- all of which look plausible. Even though their rawboned level of detail reflects the ongoing efforts to develop reasonably specified standards.
For generative AI systems, Art. 28b paragraph 4 lists three additional duties. They must (1) comply with transparency obligations pursuant to Art. 52 (1), (2) ensure adequate safeguards against the generation of content violating EU law in line with the state of the art and without prejudice fundamental rights such as the freedom of expression and (3) publicly document a summary of the use of training data protected under copyright. This last requirement together with the inconspicuously appearing details on the description of registration of the data and training resources are fundamental changes. And possibly the starting point for future discussions to sharper define the reach and limits of copyright protection: Does such a system have to recognize the standards for copyright protection of a given work, to understand and respect the scope of protection and the statutory regimes for adaptations and transformations thereof? And all of that in the context of a low level of global harmonization in copyright and national particularities of territorially limited rights where an end user types in a request in a given country and receives a result the AI system has generated within seconds based on input probably taken from publications made available in a variety of other countries ... A lot of wishful thinking appears to be involved. While the legislators’ motives and justification of the underlying concern are beyond question, one might want to review the practicability of the implied solution. Otherwise, we might be witnessing the dawn of a new golden age for copyright litigation. At least on the long run, concepts of fair use or an adjusted levy system could provide less a less elaborate and litigious solution for balancing the interest of those creating the substance on which the generative AI system can create probably at least a considerable amount of its results.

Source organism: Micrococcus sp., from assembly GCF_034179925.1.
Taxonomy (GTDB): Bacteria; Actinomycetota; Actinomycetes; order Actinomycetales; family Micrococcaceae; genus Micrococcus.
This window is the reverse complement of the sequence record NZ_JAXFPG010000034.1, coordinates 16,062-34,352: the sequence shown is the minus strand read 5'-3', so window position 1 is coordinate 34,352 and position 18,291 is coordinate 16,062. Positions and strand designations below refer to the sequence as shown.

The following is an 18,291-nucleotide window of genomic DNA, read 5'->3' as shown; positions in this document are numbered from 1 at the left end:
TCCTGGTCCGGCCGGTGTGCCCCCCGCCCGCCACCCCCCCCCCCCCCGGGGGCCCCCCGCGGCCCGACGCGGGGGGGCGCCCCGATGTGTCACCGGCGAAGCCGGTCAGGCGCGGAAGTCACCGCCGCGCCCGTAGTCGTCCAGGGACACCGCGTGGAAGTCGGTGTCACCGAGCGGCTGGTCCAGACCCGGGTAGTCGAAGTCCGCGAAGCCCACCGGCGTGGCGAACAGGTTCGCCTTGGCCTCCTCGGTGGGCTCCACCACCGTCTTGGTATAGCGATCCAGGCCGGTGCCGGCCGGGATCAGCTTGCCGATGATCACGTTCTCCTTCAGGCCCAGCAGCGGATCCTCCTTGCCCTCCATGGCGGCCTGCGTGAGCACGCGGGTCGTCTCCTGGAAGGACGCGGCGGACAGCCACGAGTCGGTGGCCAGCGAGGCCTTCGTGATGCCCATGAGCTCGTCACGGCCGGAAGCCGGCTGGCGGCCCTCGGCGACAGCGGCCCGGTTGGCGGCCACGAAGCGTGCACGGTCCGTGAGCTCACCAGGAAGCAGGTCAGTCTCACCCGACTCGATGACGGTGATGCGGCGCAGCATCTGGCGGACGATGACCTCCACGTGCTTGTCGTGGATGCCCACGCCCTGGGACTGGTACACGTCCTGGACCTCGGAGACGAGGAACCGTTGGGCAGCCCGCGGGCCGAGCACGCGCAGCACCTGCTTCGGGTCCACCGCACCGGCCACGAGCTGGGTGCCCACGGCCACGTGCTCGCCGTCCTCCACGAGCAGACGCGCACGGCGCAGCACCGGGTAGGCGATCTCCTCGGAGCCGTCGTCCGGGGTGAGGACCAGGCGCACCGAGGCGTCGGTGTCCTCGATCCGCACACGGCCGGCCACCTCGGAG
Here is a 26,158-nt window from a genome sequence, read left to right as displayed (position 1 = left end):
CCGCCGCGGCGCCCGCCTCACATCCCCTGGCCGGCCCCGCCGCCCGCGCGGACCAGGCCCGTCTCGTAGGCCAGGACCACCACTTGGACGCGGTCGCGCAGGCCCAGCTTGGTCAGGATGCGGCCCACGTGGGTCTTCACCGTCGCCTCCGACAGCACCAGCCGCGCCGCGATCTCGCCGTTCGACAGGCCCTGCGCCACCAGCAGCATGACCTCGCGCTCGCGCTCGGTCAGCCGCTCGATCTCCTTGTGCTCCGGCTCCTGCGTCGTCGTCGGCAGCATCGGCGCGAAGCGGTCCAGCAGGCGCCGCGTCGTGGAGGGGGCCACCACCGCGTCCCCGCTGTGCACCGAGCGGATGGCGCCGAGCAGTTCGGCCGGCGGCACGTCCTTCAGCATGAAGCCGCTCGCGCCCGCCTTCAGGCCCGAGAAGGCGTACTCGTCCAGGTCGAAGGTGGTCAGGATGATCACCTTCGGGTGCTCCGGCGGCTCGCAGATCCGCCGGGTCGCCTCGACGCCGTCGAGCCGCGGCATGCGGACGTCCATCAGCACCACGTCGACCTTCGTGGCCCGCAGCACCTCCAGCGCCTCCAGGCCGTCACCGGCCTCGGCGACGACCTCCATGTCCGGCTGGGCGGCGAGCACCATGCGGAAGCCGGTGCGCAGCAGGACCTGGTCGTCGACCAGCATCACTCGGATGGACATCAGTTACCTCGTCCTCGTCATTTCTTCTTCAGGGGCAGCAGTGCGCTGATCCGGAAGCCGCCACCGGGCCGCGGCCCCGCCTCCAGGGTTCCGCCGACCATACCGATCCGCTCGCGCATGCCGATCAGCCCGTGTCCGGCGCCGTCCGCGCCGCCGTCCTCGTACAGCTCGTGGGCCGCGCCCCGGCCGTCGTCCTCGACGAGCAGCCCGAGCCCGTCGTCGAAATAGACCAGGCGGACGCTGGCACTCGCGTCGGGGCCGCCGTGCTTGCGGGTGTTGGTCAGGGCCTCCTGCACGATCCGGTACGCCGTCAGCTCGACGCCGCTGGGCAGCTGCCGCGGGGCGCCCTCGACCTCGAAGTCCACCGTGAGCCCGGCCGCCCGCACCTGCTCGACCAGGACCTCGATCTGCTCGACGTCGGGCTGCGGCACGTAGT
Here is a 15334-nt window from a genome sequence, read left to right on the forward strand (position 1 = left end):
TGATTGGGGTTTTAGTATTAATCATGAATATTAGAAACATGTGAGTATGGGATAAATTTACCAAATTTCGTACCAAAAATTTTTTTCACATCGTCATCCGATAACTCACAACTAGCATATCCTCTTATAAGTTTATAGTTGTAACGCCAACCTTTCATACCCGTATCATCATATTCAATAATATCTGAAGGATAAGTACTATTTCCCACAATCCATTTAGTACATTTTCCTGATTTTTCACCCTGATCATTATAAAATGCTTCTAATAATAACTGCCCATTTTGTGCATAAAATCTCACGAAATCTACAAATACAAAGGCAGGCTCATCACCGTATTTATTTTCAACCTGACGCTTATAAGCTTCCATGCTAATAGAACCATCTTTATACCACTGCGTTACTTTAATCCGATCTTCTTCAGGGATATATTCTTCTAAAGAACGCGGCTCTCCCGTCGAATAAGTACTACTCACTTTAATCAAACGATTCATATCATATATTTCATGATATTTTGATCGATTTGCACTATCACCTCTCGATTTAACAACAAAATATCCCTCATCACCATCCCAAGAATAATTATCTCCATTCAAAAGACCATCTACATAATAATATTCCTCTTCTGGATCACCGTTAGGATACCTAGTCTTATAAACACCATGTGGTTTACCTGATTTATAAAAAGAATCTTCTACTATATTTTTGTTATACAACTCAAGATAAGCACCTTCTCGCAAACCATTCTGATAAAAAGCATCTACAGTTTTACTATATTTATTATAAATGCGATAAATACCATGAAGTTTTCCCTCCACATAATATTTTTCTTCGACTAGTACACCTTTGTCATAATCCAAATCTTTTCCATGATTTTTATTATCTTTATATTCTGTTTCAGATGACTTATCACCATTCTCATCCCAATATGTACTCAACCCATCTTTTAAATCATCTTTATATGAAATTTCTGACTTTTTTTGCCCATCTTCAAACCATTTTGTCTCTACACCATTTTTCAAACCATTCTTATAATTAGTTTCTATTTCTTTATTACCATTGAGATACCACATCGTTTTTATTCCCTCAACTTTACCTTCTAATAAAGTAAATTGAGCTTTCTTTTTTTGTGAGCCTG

Those amendments shall not become a toothless tiger: The penalty includes foundation models into the system of administrative fines for non-compliance amounting up to EUR 10 Million, or if a company is the offender, for up to 2 % of the total worldwide annual turnover, whichever is higher. Nevertheless, it is remarkable that the proposal of the EU Council was shooting for EUR 30 Million and/or up to 6 % of the total worldwide annual turnover, so the Parliament believes that one-third of the stick ensures sufficient encouragement for compliance.
To ensure proper governance, the Parliament will probably aim for replacing the EU AI Board by a respective Office. The latter shall not only serve to provide advise and support the EU Commission and the national authorities but shall be in charge to monitor and ensure the effective and consistent application of the AIA. Consequently, the list of duties of the new AI Office is a lot longer than the one for the less ambitiously designed EU AI Board. Let’s wait whether or not the Parliament’s attempt to draw further competences to new EU bodies will stay in the game when the Member States in the EU Council play their cards during the upcoming trilogue.
Hence, we will have an interesting summer. A lot of natural brain and sanity is necessary to finalize the setting of proper rules to regulate artificial intelligence.